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Intraoperative Complications of Cataract Surgery in Tehran Province, Iran

Hashemi, Hassan; Rezvan, Farhad; Etemad, Koroush; Gilasi, Hamidreza; Asgari, Soheila; Mahdavi, Alireza; Mohazab-Torabi, Saman; Yekta, Abbasali; Khabazkhoob, Mehdi

doi: 10.1097/OPX.0000000000000795
Original Articles

Purpose: To determine the prevalence and types of intraoperative complications of cataract surgery and examine potential risk factors.

Methods: Data were obtained from the 2011 Iranian Cataract Surgery Survey in which information about cataract surgeries throughout the nation was collected. In the Province of Tehran, 55 centers and 1 week per season per center were randomly selected for sampling. In each center, the charts of all patients who underwent cataract surgery during the selected weeks (total of 20 weeks per center) were reviewed for data extraction. The prevalence of different types of intraoperative cataract surgery complications were determined, and their relationships with age, sex, surgical method, surgeon, and hospitalization time were examined.

Results: The prevalence of intraoperative complications of cataract surgery was 4.15% (95% confidence interval, 0.94 to 7.36). The prevalence of posterior capsular rupture with vitreous loss, posterior capsular rupture without vitreous loss, retrobulbar hemorrhage, suprachoroidal effusion/hemorrhage, intraocular lens drop, and nucleus drop was 2.86, 0.69, 0.06, 0.39, 0.03, and 0.11%, respectively. The prevalence of cataract surgery complications decreased from 6.95% in 2006 to 3.07% in 2010. The results of multiple logistic regression showed that surgery by residents, nonphacoemulsification methods of surgery, and patient age less than 10 years and more than 70 years were the risk factors for complications.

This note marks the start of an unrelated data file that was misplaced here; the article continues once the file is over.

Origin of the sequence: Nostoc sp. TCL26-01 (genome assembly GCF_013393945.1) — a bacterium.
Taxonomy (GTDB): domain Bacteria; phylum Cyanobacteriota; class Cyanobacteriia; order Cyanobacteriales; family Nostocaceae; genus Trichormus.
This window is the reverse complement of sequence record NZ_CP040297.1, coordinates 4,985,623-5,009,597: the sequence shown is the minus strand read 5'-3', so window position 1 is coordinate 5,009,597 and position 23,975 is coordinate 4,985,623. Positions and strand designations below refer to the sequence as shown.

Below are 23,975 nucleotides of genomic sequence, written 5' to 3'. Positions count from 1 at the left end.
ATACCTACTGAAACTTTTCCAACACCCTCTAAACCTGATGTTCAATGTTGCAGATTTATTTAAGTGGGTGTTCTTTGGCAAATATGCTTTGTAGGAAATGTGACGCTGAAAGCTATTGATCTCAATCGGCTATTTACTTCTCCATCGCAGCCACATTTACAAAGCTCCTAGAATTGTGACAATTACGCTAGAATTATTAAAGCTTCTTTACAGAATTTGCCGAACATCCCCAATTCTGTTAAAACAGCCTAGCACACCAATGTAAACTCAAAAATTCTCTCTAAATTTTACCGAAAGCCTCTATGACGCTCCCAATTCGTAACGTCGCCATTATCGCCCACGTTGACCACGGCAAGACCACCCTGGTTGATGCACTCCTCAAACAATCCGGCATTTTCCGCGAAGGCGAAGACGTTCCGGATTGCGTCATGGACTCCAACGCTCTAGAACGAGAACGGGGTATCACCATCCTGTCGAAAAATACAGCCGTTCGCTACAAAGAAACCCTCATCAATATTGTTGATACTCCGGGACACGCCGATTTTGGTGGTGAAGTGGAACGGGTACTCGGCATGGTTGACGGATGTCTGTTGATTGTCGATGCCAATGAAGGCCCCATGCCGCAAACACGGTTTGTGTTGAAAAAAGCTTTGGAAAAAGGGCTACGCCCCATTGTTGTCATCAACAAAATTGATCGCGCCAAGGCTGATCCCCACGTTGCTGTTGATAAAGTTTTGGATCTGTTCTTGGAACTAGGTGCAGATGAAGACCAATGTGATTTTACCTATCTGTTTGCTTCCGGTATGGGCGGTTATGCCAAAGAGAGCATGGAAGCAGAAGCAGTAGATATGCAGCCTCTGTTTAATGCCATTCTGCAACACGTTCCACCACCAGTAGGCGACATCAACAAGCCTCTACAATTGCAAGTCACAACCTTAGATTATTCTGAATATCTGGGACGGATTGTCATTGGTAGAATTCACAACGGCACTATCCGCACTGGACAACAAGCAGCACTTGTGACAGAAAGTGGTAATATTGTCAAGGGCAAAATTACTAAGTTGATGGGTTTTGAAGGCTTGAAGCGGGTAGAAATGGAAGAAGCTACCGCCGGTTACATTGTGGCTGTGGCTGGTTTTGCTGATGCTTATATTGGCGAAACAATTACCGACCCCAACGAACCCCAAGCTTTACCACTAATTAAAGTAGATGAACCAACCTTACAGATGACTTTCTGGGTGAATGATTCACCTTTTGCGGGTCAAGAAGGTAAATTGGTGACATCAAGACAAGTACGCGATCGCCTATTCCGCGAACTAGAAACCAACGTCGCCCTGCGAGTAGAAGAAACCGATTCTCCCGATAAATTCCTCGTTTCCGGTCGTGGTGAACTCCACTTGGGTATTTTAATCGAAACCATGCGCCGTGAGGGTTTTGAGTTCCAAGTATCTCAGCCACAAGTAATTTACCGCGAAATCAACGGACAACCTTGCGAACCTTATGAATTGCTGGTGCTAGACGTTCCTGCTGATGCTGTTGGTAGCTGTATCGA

Conclusions: This study evaluated the prevalence of intraoperative complications of cataract surgery for the first time in Tehran Province. The prevalence of complications was high in this study. To achieve the goals of the Vision 2020 Initiative and improve surgical quality, it is necessary to minimize complication rates. Factors to note for decreasing complication rates include type of surgery, surgeon experience, and patient age.

*MD

MD, PhD

PhD

§MD, MPH

Noor Research Center for Ophthalmic Epidemiology, Noor Eye Hospital, Tehran, Iran (HH, SM-T); Noor Ophthalmology Research Center, Noor Eye Hospital, Tehran, Iran (FR, AM); Department of Epidemiology and Biostatistics, School of Public Health, Tehran University of Medical Sciences, Tehran, Iran (SA); Department of Epidemiology, Faculty of Public Health, Shahid Beheshti University of Medical Sciences, Tehran, Iran (KE, MK); Department of Public Health and Biostatistics, Faculty of Health, Kashan University of Medical Sciences, Kashan, Iran (HG); and Department of Optometry, School of Paramedical Sciences, Mashhad University of Medical Sciences, Mashhad, Iran (AY).

Mehdi Khabazkhoob Department of Epidemiology Faculty of Public Health Shahid Beheshti University of Medical Sciences Tehran, Iran e-mail: khabazkhoob@yahoo.com

© 2016 American Academy of Optometry